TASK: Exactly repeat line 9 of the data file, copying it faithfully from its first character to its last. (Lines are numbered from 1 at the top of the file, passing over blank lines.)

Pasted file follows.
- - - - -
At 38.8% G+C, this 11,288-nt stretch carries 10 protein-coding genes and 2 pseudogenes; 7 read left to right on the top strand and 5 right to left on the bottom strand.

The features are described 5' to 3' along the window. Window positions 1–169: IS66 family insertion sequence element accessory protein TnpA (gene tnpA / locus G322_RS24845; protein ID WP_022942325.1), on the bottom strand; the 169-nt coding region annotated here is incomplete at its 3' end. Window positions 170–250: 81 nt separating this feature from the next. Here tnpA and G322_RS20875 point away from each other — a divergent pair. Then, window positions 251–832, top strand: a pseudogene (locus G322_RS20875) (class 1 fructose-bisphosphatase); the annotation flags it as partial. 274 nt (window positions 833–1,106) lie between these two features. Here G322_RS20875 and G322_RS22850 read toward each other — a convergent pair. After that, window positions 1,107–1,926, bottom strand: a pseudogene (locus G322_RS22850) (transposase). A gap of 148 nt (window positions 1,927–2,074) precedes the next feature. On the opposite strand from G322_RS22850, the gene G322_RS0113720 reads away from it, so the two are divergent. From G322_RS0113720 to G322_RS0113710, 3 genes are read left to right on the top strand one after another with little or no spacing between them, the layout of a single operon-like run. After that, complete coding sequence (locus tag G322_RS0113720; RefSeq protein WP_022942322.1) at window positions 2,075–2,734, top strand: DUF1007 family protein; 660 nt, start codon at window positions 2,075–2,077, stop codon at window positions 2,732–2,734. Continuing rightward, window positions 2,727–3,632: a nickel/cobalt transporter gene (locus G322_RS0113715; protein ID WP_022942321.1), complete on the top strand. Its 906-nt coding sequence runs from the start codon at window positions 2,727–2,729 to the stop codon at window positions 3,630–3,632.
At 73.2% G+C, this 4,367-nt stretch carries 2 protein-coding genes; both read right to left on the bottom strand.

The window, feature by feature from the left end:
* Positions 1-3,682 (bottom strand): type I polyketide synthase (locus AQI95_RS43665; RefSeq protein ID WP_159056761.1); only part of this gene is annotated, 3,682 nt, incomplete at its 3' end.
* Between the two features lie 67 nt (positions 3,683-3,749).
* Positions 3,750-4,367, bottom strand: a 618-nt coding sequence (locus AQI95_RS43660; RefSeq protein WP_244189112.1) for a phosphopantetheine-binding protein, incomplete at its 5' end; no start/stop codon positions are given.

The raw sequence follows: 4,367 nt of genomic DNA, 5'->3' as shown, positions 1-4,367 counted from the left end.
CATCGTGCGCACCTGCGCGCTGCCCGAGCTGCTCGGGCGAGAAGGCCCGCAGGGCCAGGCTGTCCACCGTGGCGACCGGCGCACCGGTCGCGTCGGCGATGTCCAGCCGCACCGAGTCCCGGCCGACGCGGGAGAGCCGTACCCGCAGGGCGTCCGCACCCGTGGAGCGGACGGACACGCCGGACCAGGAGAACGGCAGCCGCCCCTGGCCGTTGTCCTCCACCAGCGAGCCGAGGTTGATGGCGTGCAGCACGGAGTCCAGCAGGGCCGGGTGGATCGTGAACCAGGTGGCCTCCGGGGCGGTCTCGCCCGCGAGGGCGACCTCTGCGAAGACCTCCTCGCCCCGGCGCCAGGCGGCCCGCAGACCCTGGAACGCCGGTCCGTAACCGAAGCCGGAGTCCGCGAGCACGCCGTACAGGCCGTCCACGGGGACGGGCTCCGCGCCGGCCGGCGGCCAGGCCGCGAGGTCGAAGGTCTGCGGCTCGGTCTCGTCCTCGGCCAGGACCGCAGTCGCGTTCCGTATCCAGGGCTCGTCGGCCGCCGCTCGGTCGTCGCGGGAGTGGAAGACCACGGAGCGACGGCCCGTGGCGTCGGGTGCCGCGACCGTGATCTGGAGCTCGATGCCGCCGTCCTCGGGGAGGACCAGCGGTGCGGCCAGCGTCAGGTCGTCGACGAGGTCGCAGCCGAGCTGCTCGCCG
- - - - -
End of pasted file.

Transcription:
CATCGTGCGCACCTGCGCGCTGCCCGAGCTGCTCGGGCGAGAAGGCCCGCAGGGCCAGGCTGTCCACCGTGGCGACCGGCGCACCGGTCGCGTCGGCGATGTCCAGCCGCACCGAGTCCCGGCCGACGCGGGAGAGCCGTACCCGCAGGGCGTCCGCACCCGTGGAGCGGACGGACACGCCGGACCAGGAGAACGGCAGCCGCCCCTGGCCGTTGTCCTCCACCAGCGAGCCGAGGTTGATGGCGTGCAGCACGGAGTCCAGCAGGGCCGGGTGGATCGTGAACCAGGTGGCCTCCGGGGCGGTCTCGCCCGCGAGGGCGACCTCTGCGAAGACCTCCTCGCCCCGGCGCCAGGCGGCCCGCAGACCCTGGAACGCCGGTCCGTAACCGAAGCCGGAGTCCGCGAGCACGCCGTACAGGCCGTCCACGGGGACGGGCTCCGCGCCGGCCGGCGGCCAGGCCGCGAGGTCGAAGGTCTGCGGCTCGGTCTCGTCCTCGGCCAGGACCGCAGTCGCGTTCCGTATCCAGGGCTCGTCGGCCGCCGCTCGGTCGTCGCGGGAGTGGAAGACCACGGAGCGACGGCCCGTGGCGTCGGGTGCCGCGACCGTGATCTGGAGCTCGATGCCGCCGTCCTCGGGGAGGACCAGCGGTGCGGCCAGCGTCAGGTCGTCGACGAGGTCGCAGCCGAGCTGCTCGCCG